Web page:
Marshmallow chocolate ice cream

Ice cream and candy is a familiar combination, but few candies are so well suited for ice creams as good old marshmallows! Since the fluffy blocks are made up almost exclusively of sugar and gelatin, there isn’t even any need for adding extra sugar, nor other stabilisers – all you have to do is to melt the marshmallows and let them work their magic, donning your ice cream both a delicious marshmallowy touch and a great consistency! Oh, and let’s add some good-quality chocolate to win over even the most candy-suspicious chocolate lover!

(And of course, for marshmallow-only purists, just omit the chocolate or replace it with another flavour of your fancy)

Marshmallows – squishy goodness surprisingly suitable for ice cream-making!

marshmallow is a squishy, sugar-based candy which I’m personally very fond of.  Did you know that its history dates all the way back to ancient Egypt? That’s right: it was a very privileged pleasure so you’d probably have to be close to the pharaoh to enjoy these early marshmallows and their purported medical benefits (helped to heal wounds, sore throats and coughs). In those days, the marshmallows consisted of a mixture of boiled-together mallet root pulp and honey.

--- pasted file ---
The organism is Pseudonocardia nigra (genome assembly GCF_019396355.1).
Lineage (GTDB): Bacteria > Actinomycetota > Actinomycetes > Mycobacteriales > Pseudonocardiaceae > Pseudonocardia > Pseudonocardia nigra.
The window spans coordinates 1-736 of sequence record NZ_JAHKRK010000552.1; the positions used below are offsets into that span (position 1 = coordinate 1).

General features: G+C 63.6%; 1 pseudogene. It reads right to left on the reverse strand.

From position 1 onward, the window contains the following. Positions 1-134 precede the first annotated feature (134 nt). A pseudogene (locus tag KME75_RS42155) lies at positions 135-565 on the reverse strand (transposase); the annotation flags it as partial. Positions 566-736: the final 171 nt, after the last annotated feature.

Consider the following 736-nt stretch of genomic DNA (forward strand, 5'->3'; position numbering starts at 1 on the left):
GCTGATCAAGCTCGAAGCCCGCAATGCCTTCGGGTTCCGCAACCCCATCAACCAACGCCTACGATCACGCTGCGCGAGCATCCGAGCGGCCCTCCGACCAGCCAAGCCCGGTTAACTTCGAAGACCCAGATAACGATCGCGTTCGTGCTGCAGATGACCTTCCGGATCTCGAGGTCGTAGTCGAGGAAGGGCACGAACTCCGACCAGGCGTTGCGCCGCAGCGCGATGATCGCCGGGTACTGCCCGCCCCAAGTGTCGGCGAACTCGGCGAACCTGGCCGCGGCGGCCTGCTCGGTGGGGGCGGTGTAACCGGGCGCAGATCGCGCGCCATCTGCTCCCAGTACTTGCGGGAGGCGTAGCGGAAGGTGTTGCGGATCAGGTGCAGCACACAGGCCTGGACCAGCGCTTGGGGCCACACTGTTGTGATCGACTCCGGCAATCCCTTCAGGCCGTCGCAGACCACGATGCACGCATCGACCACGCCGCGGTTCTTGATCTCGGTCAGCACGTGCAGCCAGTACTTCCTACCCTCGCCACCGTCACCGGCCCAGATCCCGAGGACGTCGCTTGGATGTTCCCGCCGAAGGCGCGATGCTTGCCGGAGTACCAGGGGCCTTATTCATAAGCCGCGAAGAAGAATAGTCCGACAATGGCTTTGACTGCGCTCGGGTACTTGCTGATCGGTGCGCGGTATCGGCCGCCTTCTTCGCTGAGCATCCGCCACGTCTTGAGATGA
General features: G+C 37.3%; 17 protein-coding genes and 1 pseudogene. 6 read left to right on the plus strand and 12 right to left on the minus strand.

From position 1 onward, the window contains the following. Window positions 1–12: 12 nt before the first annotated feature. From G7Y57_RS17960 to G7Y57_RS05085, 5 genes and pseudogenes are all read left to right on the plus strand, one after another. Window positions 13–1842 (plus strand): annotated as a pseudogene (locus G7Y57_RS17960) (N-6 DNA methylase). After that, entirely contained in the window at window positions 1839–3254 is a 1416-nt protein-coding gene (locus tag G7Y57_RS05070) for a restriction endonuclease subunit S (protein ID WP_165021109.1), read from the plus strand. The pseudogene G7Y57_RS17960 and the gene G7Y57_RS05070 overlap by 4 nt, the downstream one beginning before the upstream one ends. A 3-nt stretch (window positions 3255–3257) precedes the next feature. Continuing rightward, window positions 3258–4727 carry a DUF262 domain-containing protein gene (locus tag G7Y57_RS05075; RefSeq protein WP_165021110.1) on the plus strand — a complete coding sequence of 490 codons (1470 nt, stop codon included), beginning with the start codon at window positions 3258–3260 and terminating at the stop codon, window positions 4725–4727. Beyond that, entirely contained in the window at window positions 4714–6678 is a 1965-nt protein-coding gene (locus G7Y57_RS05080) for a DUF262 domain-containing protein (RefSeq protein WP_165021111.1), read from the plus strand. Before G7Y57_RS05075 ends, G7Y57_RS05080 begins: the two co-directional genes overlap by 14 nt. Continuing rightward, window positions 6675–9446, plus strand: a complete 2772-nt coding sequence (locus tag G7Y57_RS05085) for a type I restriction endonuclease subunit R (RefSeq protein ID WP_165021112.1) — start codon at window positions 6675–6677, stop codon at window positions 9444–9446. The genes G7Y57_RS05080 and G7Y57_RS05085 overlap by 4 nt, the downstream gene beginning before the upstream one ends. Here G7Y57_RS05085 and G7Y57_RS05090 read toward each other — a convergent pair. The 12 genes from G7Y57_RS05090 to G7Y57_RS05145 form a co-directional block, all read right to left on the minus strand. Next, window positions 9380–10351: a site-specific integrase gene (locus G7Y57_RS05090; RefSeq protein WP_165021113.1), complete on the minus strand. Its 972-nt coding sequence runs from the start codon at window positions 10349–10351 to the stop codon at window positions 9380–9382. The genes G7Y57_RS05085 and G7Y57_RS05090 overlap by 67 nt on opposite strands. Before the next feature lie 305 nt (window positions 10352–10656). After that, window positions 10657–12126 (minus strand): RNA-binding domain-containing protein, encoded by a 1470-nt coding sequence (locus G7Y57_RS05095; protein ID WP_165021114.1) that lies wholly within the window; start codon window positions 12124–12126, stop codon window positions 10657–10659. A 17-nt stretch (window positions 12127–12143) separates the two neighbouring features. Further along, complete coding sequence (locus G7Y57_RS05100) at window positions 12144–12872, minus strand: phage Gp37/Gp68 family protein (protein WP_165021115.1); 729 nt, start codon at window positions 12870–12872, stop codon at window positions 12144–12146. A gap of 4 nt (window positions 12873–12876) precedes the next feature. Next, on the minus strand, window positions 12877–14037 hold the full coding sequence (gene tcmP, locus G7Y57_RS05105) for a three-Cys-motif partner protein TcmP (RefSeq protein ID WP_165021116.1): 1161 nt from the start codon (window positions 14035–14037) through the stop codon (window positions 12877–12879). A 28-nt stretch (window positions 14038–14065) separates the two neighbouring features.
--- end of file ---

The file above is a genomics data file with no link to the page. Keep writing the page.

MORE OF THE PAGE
Image result for egyptian painting

– I heard you had a bit of a sore throat so I brought some Marshmallow plants. (OK – I admit that what”s being offered here probably isn’t the marshmallow plant, also known as Althaea officinalis. But who knows? )


In our modern era, however, marshmallows typically consist of sugar, water, gelatin and corn starch.

That’s not exactly the formula for a healthy and sustainable long-term diet, but it sure makes marshmallows very well suited for ice cream – as just mentioned, there is no need for any additional sugar in this recipe. And the gelatin will also help ensuring a nice texture and a overall scoopable consistency.

(Not fond of gelatin? – If you can’t find non-gelatin marshmallows in your shop, try making your own ones and replace the gelatin with pectin , its “vegetarian cousin”, or some other suitable substitute).


Oh – and the recipe is ridiculously easy to make.

In other words – get hold of some marshmallows and we’ll get going!


Can you heat milk? That’s about how difficult this ice cream is to make!

Heat the milk in a sauce pan, then add the marshmallows.

Once the marshmallows begin to melt, add the chopped-up chocolate (if going for the chocolate version, of course), and the vanilla extract (if using).

Looking good! While whisking the mixture to avoid accidents, keep up the heat until all of the marshmallows and the chocolate have melted.

Set aside for now to cool down, and preferably chill in your fridge for at least an hour or two.

When the time comes for churning the ice cream, begin whipping the cream to rather stiff peaks. We’ll be mixing the cream with the marshmallow-part of the base, and the whipping will help by adding more air to the final ice cream – great for the overall consistency!